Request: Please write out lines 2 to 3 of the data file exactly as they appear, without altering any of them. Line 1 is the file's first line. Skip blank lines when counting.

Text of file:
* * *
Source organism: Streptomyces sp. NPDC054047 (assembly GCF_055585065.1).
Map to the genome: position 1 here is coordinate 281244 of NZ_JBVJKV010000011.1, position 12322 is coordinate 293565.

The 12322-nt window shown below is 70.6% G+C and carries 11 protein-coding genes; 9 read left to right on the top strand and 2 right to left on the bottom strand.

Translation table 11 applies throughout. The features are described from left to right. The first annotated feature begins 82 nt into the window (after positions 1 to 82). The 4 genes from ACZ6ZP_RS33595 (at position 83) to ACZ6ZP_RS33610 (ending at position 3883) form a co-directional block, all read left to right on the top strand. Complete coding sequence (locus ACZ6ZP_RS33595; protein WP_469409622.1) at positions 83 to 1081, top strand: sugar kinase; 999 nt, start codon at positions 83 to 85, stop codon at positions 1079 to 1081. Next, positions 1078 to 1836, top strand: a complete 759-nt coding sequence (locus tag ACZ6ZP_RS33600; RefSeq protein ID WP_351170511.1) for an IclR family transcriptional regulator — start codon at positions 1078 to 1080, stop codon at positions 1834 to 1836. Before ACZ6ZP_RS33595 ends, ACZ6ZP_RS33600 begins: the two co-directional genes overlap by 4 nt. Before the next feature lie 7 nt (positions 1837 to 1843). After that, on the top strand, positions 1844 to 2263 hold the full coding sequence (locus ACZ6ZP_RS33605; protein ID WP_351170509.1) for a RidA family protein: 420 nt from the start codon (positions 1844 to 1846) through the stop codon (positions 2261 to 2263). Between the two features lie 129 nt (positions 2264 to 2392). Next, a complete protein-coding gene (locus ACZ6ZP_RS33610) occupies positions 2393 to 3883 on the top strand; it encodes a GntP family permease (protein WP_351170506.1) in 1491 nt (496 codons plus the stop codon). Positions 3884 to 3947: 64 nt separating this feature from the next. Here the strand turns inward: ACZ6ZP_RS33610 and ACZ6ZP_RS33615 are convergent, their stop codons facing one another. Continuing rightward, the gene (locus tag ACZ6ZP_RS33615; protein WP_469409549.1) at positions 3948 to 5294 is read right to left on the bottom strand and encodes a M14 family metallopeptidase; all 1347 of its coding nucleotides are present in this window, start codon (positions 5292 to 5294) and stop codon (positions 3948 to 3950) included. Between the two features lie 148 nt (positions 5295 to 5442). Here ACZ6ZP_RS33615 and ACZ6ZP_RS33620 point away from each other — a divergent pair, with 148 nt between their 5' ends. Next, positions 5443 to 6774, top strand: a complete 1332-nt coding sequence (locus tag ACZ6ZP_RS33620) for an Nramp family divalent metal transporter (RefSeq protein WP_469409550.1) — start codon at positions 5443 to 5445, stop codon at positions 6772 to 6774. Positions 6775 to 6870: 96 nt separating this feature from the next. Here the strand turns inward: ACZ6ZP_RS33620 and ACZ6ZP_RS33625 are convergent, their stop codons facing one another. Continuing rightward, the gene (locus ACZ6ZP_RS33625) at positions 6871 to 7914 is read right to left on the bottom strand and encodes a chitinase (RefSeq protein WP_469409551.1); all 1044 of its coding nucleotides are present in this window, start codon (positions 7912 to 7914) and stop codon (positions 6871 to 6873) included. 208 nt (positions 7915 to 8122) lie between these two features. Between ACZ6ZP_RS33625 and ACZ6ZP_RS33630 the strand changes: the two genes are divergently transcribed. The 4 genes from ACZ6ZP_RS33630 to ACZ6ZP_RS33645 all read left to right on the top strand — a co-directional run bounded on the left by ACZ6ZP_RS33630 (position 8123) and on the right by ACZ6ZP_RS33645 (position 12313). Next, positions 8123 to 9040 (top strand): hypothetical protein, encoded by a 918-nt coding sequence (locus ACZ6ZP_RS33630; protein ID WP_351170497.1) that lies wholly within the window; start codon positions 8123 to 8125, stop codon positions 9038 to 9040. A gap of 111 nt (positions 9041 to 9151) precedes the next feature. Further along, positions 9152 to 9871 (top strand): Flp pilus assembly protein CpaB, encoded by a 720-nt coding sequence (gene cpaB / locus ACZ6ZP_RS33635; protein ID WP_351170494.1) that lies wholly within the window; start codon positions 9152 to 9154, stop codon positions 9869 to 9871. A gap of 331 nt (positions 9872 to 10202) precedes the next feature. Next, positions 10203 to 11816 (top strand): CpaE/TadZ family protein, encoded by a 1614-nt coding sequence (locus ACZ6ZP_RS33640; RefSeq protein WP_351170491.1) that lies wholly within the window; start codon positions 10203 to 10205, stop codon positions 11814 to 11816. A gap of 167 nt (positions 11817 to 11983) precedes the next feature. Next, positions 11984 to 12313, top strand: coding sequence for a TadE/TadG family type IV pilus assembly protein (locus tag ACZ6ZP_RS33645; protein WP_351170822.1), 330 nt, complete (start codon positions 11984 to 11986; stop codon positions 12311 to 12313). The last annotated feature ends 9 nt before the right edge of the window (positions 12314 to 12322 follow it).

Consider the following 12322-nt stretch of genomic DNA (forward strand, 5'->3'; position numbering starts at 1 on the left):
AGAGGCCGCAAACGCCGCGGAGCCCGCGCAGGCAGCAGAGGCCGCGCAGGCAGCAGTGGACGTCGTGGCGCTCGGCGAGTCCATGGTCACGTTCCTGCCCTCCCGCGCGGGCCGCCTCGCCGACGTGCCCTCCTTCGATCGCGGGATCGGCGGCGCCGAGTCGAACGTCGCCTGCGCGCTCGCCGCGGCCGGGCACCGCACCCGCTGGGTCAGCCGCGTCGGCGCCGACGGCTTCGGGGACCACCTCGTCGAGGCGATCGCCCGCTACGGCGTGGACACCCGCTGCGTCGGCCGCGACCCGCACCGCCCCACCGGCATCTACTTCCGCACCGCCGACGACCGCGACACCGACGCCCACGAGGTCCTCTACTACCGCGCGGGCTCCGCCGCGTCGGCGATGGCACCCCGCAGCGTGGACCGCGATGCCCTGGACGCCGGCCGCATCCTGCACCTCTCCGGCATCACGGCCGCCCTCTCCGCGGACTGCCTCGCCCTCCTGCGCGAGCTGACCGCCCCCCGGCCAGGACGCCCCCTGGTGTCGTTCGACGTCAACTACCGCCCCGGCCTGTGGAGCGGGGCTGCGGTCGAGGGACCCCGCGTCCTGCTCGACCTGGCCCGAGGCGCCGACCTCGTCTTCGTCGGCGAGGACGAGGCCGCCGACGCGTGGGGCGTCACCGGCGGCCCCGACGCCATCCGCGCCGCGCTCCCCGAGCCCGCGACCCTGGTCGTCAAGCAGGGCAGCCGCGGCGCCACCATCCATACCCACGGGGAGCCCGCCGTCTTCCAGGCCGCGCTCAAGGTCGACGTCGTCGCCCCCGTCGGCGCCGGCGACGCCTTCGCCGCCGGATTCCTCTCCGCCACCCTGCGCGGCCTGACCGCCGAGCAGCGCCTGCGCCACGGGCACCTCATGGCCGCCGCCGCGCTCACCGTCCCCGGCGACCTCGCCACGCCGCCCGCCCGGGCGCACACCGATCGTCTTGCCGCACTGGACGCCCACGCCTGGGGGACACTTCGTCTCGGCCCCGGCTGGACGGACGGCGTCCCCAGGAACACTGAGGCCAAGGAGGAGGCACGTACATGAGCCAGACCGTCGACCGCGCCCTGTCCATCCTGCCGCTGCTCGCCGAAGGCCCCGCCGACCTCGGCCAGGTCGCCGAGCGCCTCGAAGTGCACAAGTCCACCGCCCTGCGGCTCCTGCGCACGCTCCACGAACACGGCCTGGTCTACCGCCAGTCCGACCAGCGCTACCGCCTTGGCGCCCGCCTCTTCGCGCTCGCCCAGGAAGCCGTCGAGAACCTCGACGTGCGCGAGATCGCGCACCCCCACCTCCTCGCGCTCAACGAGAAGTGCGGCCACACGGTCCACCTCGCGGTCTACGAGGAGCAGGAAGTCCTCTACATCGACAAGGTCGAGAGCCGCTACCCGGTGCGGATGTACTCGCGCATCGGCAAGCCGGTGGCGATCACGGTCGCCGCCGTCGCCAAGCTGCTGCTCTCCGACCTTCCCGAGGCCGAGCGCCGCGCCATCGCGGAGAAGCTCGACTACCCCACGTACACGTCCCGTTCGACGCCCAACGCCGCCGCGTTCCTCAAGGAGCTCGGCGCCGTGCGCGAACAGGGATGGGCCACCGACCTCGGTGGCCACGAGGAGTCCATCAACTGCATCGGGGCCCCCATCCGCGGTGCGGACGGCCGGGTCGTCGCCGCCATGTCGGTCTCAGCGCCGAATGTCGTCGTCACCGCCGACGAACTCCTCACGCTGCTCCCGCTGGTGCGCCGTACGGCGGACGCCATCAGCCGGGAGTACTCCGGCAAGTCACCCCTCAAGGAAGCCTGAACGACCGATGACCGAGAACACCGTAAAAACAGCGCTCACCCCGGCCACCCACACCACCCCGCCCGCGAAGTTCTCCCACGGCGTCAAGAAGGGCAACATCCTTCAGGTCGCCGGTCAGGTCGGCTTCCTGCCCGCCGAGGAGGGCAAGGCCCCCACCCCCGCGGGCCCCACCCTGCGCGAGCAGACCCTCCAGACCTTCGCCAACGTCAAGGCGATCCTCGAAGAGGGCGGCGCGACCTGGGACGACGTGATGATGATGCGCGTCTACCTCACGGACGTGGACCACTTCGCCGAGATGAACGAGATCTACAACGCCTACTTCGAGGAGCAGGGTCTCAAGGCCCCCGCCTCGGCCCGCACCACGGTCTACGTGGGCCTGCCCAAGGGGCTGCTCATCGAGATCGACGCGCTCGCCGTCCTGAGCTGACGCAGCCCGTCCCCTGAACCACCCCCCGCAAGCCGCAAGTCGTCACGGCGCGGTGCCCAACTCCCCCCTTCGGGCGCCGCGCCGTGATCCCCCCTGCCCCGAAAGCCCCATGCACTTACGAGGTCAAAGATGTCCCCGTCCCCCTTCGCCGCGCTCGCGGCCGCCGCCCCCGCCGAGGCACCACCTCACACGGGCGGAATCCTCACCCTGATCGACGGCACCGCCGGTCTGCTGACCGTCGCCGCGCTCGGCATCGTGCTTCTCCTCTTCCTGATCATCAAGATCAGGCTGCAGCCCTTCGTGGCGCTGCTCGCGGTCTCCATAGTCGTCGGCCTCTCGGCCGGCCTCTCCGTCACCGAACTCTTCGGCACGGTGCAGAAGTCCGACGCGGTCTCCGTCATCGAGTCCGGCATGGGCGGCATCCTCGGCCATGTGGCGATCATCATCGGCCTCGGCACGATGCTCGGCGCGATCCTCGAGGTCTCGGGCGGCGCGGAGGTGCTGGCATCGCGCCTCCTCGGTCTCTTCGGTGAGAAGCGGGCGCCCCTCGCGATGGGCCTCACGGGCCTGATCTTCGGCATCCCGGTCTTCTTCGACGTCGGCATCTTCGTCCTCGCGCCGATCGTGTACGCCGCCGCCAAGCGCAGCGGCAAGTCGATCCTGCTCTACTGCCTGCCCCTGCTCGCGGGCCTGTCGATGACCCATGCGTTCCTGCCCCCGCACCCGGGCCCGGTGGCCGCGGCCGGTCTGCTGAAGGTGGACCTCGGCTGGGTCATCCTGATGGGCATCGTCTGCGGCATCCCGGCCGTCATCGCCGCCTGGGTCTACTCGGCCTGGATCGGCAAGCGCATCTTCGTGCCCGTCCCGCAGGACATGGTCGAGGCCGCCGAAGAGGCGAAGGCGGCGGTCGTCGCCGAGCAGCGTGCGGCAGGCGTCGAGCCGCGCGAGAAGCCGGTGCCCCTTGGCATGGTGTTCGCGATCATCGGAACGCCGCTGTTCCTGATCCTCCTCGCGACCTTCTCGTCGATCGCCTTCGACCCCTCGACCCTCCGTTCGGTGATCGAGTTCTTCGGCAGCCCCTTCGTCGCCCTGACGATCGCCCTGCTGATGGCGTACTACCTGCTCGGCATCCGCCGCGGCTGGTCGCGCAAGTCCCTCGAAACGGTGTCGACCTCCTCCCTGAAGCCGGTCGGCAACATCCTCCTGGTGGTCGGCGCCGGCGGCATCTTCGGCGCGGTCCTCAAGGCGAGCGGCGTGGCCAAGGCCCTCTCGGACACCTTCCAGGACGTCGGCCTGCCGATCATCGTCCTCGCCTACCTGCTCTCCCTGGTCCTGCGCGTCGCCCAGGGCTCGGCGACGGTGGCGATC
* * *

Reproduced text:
Map to the genome: position 1 here is coordinate 281244 of NZ_JBVJKV010000011.1, position 12322 is coordinate 293565.

The 12322-nt window shown below is 70.6% G+C and carries 11 protein-coding genes; 9 read left to right on the top strand and 2 right to left on the bottom strand.